16 clever pangrams for word lovers

Word puzzles can help writers build confidence and creativity. Try creating pangrams of your own to test your skills.

How often does every letter in the alphabet appear in a sentence?

That’s exactly what makes a “pangram” special. The most well-known such phrase is: “The quick brown fox jumps over a lazy dog.”

Pangrams have been used for years to teach handwriting and typing—and to test typewriters, telegraphs, printers, typefaces and software. Graphic and font designers use pangrams to illustrate their work.

For many pangram enthusiasts, the best pangrams are those with the fewest letters. “Mr. Jock, TV quiz Ph.D., bags few lynx.” is considered a “perfect pangram” because it contains only 26 letters.

Although these are undoubtedly the most difficult pangrams to write, cleverness and clarity should can make a pangram shine, too. Here are some extra creative pangrams (ordered by letter count).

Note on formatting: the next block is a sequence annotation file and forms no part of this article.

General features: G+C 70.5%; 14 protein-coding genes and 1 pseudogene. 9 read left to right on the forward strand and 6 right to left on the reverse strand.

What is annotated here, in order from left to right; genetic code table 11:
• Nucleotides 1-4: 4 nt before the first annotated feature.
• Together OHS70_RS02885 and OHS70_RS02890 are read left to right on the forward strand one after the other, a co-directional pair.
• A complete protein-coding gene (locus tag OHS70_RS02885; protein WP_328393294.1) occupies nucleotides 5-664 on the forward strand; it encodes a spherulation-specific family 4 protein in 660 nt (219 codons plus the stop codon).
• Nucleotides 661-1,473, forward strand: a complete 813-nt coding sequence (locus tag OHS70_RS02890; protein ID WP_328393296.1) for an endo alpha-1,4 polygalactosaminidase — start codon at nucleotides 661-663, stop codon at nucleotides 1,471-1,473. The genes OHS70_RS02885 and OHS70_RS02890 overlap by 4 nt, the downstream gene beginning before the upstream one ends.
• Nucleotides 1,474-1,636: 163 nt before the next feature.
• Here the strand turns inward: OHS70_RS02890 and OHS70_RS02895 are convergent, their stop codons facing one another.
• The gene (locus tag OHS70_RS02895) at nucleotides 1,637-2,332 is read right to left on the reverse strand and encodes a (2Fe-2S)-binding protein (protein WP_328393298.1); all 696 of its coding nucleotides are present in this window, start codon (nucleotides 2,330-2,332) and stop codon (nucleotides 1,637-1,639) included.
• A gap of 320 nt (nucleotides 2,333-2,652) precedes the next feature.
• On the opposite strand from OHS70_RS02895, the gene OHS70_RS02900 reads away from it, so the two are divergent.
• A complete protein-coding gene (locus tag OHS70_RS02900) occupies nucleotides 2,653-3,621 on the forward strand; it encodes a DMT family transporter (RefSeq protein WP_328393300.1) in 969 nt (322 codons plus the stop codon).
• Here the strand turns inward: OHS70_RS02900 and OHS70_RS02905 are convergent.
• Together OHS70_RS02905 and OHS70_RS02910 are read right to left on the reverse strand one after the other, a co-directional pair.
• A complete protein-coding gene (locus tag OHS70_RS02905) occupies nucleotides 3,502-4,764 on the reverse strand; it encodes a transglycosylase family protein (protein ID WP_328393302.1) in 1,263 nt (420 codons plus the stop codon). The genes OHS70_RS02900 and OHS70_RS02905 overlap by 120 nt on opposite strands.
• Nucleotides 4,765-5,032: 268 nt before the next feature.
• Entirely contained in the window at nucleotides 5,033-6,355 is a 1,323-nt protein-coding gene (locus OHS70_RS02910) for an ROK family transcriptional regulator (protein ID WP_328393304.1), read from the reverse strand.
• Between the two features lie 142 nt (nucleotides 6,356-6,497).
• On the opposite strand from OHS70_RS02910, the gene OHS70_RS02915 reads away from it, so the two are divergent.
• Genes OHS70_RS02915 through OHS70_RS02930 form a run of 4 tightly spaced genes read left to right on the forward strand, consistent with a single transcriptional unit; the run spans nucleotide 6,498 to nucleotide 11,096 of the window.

1. The five boxing wizards jump quickly.

2. Pack my box with five dozen liquor jugs.

3. Go, lazy fat vixen; be shrewd, jump quick.

4. When zombies arrive, quickly fax Judge Pat.

5. Amazingly few discotheques provide jukeboxes.

6. Puzzled women bequeath jerks very exotic gifts.

7. The quick onyx goblin jumps over the lazy dwarf.

8. Brawny gods just flocked up to quiz and vex him.

9. Watch “Jeopardy!”, Alex Trebek’s fun TV quiz game.

10. Six big devils from Japan quickly forgot how to waltz.

11. Five or six big jet planes zoomed quickly by the tower.

12. Jack amazed a few girls by dropping the antique onyx vase.

13. A quick movement of the enemy will jeopardize six gunboats.

14. Jaded zombies acted quaintly but kept driving their oxen forward.

15. No kidding—Lorenzo called off his trip to Mexico City just because they told him the conquistadors were extinct.

And here is my own pangram:

16. Quixotic jugglers repent; wave away fake methods and brazen mishaps.

How about you? Do you have a pangram of your own to share?

Laura Hale Brockway is an Austin-based writer and editor and a regular contributor to PR Daily. Read more of her posts on writing and word play at impertinentremarks.com.

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